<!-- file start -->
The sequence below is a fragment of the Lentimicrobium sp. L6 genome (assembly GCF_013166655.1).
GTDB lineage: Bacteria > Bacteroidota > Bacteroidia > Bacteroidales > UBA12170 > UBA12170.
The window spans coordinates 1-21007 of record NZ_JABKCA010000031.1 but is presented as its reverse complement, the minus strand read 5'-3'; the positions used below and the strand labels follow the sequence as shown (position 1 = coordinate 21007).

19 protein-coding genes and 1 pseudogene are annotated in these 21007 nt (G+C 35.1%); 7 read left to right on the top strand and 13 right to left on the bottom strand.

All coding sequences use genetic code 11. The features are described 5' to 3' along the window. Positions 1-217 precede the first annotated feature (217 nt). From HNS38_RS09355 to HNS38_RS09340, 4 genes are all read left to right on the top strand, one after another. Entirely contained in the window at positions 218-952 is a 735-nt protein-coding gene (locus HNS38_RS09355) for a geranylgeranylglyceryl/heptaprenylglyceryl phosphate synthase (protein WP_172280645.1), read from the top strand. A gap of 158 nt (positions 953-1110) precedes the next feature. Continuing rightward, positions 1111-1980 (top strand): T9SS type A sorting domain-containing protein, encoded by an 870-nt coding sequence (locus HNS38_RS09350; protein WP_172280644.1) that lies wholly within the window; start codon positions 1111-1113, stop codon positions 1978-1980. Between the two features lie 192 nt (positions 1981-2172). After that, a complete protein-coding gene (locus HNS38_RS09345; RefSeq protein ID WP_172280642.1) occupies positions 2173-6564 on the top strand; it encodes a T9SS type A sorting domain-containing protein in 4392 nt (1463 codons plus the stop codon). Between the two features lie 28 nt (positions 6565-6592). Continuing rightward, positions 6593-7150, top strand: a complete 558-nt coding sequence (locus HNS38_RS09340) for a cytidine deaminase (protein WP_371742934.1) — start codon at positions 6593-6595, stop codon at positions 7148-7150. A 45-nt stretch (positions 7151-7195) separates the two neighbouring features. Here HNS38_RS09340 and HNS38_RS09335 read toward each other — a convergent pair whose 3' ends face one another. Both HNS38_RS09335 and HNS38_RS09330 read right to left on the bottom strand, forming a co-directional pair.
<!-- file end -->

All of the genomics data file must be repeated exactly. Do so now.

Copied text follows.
The sequence below is a fragment of the Lentimicrobium sp. L6 genome (assembly GCF_013166655.1).
GTDB lineage: Bacteria > Bacteroidota > Bacteroidia > Bacteroidales > UBA12170 > UBA12170.
The window spans coordinates 1-21007 of record NZ_JABKCA010000031.1 but is presented as its reverse complement, the minus strand read 5'-3'; the positions used below and the strand labels follow the sequence as shown (position 1 = coordinate 21007).

19 protein-coding genes and 1 pseudogene are annotated in these 21007 nt (G+C 35.1%); 7 read left to right on the top strand and 13 right to left on the bottom strand.

All coding sequences use genetic code 11. The features are described 5' to 3' along the window. Positions 1-217 precede the first annotated feature (217 nt). From HNS38_RS09355 to HNS38_RS09340, 4 genes are all read left to right on the top strand, one after another. Entirely contained in the window at positions 218-952 is a 735-nt protein-coding gene (locus HNS38_RS09355) for a geranylgeranylglyceryl/heptaprenylglyceryl phosphate synthase (protein WP_172280645.1), read from the top strand. A gap of 158 nt (positions 953-1110) precedes the next feature. Continuing rightward, positions 1111-1980 (top strand): T9SS type A sorting domain-containing protein, encoded by an 870-nt coding sequence (locus HNS38_RS09350; protein WP_172280644.1) that lies wholly within the window; start codon positions 1111-1113, stop codon positions 1978-1980. Between the two features lie 192 nt (positions 1981-2172). After that, a complete protein-coding gene (locus HNS38_RS09345; RefSeq protein ID WP_172280642.1) occupies positions 2173-6564 on the top strand; it encodes a T9SS type A sorting domain-containing protein in 4392 nt (1463 codons plus the stop codon). Between the two features lie 28 nt (positions 6565-6592). Continuing rightward, positions 6593-7150, top strand: a complete 558-nt coding sequence (locus HNS38_RS09340) for a cytidine deaminase (protein WP_371742934.1) — start codon at positions 6593-6595, stop codon at positions 7148-7150. A 45-nt stretch (positions 7151-7195) separates the two neighbouring features. Here HNS38_RS09340 and HNS38_RS09335 read toward each other — a convergent pair whose 3' ends face one another. Both HNS38_RS09335 and HNS38_RS09330 read right to left on the bottom strand, forming a co-directional pair.